Note Template Storage: Behind the scenes, AWS will place the template you select into an S3 bucket it creates on your account.  You'll see the path to this bucket in the Review screen under the heading Template URL with a value something akin to: https://s3-us-west-2.amazonaws.com/cf-templates-1ol6s5vaspjfr-us-west-2/2016080bpV-vpc-lean.template.json.

You will then be on the Specify Details screen.  On this screen, simply provide a name for your CloudFormation stack, then choose an EnvName (used to build the VPC name), and then select 3 TargetAZs (these will auto populate dynamically based on the region you are creating the CloudFormation stack within).

Specify Details Screen

Specify Details Screen

Click the Next button and you will be on the Options screen.  For this exercise you can skip that screen by simply clicking the Next button.

You are now on the Review screen where you are shown all the choices made on previous screens.  You can return to those screens and make changes if you like but here we will simply click the Create button.  We will then be brought to the CloudFormation stack list screen for the given Region.  You will see the Status of the stack you are creating listed as CREATE_IN_PROGRESS.  There is a row of tabs below the list of stacks (Overview, Outputs, Resources, ...) where you can expose various aspects of the stack selected in the list.  

Stack Create In Progress

Stack Create In Progress

Creation time varies somewhat, but the stack construction will take on average about 2 minutes to complete.  The status of the stack will transition to CREATE_COMPLETE.  You can check the resources tab and see the impressive list of what this CloudFormation stack has accomplished in about 2 minutes.

Stack Create Complete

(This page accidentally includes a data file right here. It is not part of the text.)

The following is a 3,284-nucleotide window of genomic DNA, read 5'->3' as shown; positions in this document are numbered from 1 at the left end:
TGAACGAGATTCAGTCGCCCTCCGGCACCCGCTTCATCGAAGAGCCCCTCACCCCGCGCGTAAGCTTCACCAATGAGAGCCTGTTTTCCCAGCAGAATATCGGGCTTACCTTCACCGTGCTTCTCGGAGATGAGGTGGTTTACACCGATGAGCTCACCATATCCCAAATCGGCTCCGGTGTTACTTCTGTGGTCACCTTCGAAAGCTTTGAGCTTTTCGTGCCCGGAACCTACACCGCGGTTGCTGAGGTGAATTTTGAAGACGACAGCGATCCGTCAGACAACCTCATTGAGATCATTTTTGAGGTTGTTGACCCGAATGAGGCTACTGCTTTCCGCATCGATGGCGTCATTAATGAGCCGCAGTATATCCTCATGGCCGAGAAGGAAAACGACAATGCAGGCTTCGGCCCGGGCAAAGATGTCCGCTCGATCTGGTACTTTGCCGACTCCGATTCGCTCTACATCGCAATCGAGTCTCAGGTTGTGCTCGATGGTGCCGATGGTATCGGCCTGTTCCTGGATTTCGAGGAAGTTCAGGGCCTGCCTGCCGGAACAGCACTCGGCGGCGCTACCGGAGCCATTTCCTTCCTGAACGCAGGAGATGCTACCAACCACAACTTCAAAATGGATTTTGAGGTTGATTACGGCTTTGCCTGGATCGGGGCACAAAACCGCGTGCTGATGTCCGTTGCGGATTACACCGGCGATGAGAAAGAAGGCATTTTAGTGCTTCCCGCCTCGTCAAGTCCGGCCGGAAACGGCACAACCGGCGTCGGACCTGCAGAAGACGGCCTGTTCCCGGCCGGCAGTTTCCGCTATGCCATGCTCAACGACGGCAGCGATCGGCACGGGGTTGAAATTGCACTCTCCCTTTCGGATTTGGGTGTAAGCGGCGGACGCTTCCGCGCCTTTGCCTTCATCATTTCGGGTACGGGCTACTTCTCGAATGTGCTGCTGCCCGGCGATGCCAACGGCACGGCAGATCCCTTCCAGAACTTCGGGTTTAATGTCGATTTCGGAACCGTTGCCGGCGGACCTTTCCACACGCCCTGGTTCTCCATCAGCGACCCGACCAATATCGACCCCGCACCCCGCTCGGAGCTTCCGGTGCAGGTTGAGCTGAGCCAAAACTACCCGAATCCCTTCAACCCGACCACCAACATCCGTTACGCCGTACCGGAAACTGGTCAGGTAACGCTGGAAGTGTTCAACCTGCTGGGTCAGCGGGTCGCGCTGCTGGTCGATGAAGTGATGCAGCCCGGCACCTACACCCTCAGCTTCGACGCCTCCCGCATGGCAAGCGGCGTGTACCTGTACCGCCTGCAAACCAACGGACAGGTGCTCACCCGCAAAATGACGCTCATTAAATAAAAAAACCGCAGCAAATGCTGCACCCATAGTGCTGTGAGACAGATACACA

Stack Create Complete

You now have a fully functional VPC, with 3 public and 3 private subnets spread across 3 Availability zones.  You can view it in the VPC section of the AWS console (Click Services -> VPC).  Feel free to explore the created resources but at this point, don't change anything in the console.  Changes to the CloudFormation created VPC resources are typically done via pushing updates to the CloudFormation stack, but that's a topic for future post.  

One Click Cleanup

Return to the CloudFormation stack list, and select the stack we've just created.  Then under Actions, select Delete Stack.

Select Delete Stack

Select Delete Stack

You will then see the stack enter the DELETE_IN_PROGRESS phase.

Deleting Stack Events

Deleting Stack Events

Once the Deletion process completes, the stack will simply disappear from the stack list and all resources that it had created will be gone. 

Summary

This is a pragmatic approach to getting familiar with CloudFormation since if you are utilizing AWS in any way, you are most likely leveraging VPC so best to know how to build them in repeatable fashion.  You can easily adapt this VPC template to build more or less subnets, change the names given to the VPC's, etc by making changes to the template.  There is certainly room for improvement in this VPC.  In order to follow some AWS best practice such as, only placing ELBs in public subnets and application servers in private subnets, we will need some additional VPC functionality, namely, Jump (aka Bastion) hosts and NAT capability.  In part two of this post, we will accomplish this by defining these additional resources in our CloudFormation template, thus keeping the entirety of the definition of our VPC within source controlled CloudFormation template.